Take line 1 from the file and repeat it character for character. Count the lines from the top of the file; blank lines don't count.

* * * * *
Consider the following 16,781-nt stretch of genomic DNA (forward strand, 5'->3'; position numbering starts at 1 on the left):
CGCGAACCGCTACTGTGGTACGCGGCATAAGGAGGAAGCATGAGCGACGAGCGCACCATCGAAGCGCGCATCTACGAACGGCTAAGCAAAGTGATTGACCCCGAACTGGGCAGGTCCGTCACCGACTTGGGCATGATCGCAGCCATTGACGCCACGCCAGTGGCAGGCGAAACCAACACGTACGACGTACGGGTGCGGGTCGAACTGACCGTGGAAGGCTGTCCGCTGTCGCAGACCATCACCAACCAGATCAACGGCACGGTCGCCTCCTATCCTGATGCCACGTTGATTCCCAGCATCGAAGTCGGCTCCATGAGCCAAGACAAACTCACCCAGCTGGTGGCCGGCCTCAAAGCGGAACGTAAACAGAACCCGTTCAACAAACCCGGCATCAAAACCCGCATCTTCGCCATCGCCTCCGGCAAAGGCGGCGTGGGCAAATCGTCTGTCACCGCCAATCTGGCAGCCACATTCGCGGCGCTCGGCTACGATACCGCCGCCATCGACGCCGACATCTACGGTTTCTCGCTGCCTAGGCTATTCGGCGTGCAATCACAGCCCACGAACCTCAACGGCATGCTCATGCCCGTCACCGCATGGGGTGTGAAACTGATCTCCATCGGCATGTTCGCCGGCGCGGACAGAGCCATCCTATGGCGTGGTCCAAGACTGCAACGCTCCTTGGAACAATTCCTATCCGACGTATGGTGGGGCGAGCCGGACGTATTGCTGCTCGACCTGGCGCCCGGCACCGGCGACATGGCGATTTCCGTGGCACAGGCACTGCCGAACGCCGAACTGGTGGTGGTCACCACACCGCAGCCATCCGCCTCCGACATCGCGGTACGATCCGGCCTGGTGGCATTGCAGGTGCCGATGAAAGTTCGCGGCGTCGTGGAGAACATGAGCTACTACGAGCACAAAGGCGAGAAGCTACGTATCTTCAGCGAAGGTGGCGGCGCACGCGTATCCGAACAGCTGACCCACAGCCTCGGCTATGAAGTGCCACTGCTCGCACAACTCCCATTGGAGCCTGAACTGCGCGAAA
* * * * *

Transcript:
Consider the following 16,781-nt stretch of genomic DNA (forward strand, 5'->3'; position numbering starts at 1 on the left):